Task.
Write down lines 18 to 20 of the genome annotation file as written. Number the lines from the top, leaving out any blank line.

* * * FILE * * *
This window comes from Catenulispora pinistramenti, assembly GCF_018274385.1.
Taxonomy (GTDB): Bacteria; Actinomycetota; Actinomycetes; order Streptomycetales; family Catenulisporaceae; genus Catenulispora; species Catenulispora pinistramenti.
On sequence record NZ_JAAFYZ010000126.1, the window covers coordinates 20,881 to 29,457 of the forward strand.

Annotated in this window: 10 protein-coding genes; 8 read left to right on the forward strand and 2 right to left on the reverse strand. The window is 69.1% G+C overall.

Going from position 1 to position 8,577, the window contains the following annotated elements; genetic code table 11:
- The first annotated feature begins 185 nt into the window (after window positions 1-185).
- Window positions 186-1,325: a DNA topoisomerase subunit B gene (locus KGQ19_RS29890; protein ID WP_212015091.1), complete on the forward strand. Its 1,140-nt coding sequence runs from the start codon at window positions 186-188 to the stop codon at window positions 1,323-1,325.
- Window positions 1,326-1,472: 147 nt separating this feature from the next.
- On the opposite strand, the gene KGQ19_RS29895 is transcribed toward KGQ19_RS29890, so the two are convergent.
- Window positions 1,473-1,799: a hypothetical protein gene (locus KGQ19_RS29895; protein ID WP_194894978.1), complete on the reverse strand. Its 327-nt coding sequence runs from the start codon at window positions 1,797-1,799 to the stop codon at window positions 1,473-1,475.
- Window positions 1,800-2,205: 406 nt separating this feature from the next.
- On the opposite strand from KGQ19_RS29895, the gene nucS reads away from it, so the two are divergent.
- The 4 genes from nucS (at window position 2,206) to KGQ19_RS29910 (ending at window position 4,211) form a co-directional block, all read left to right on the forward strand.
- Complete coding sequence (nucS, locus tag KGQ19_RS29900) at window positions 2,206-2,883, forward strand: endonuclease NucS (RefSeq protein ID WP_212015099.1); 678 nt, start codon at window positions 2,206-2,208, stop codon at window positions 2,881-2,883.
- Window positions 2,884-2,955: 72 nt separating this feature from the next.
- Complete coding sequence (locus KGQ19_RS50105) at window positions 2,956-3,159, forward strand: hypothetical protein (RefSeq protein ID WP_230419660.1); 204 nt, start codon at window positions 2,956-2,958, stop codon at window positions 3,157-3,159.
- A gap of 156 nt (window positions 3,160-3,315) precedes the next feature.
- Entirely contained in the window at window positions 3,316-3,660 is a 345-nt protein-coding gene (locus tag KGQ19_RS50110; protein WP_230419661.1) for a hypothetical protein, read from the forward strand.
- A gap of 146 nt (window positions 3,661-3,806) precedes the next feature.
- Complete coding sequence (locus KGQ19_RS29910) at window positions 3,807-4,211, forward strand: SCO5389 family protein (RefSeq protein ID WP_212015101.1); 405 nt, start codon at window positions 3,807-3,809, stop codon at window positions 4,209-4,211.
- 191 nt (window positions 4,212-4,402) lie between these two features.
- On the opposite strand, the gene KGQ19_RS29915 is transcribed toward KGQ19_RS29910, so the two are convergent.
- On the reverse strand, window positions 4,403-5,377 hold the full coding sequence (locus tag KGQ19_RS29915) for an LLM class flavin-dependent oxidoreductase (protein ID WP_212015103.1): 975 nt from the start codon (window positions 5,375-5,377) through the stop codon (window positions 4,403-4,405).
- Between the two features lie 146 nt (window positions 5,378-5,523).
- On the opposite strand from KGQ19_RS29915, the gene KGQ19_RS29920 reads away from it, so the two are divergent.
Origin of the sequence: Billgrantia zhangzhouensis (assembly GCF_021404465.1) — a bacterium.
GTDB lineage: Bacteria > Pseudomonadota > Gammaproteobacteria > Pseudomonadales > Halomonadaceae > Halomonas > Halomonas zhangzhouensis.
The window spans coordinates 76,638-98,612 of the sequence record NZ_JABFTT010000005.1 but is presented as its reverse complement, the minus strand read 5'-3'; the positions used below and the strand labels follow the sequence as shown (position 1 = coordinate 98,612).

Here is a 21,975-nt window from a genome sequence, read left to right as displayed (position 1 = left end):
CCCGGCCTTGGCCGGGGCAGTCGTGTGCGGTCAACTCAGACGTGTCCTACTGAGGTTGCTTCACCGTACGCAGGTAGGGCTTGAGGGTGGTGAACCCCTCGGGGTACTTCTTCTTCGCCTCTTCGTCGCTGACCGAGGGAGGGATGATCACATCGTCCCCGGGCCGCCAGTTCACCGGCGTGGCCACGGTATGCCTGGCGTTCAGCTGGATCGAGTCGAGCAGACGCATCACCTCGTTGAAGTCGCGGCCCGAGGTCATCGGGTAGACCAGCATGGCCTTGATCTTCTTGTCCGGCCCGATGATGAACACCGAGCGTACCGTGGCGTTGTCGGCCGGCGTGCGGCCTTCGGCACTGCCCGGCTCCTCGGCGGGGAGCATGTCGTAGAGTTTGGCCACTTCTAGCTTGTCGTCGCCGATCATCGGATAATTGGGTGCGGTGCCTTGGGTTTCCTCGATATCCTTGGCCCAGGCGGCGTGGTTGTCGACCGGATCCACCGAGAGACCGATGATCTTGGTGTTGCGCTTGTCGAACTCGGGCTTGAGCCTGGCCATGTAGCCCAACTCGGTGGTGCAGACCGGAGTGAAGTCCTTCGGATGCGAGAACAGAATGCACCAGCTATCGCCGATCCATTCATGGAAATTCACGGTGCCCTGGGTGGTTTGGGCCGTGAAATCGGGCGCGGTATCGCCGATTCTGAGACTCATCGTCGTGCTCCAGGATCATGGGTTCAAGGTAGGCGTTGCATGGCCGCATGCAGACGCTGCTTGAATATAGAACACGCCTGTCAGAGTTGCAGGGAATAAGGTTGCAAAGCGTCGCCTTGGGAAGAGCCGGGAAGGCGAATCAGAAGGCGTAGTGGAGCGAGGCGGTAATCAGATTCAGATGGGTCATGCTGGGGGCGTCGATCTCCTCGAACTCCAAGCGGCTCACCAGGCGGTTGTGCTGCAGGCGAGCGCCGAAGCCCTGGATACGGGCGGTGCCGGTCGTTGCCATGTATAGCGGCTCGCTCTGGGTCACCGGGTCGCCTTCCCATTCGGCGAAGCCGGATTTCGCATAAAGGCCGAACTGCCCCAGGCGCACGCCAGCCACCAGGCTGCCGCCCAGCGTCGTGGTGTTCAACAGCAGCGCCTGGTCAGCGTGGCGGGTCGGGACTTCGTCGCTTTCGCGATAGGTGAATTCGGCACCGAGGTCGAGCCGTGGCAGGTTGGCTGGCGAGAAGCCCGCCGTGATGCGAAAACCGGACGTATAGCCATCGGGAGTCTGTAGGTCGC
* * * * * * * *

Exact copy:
- Entirely contained in the window at window positions 3,316-3,660 is a 345-nt protein-coding gene (locus tag KGQ19_RS50110; protein WP_230419661.1) for a hypothetical protein, read from the forward strand.
- A gap of 146 nt (window positions 3,661-3,806) precedes the next feature.
- Complete coding sequence (locus KGQ19_RS29910) at window positions 3,807-4,211, forward strand: SCO5389 family protein (RefSeq protein ID WP_212015101.1); 405 nt, start codon at window positions 3,807-3,809, stop codon at window positions 4,209-4,211.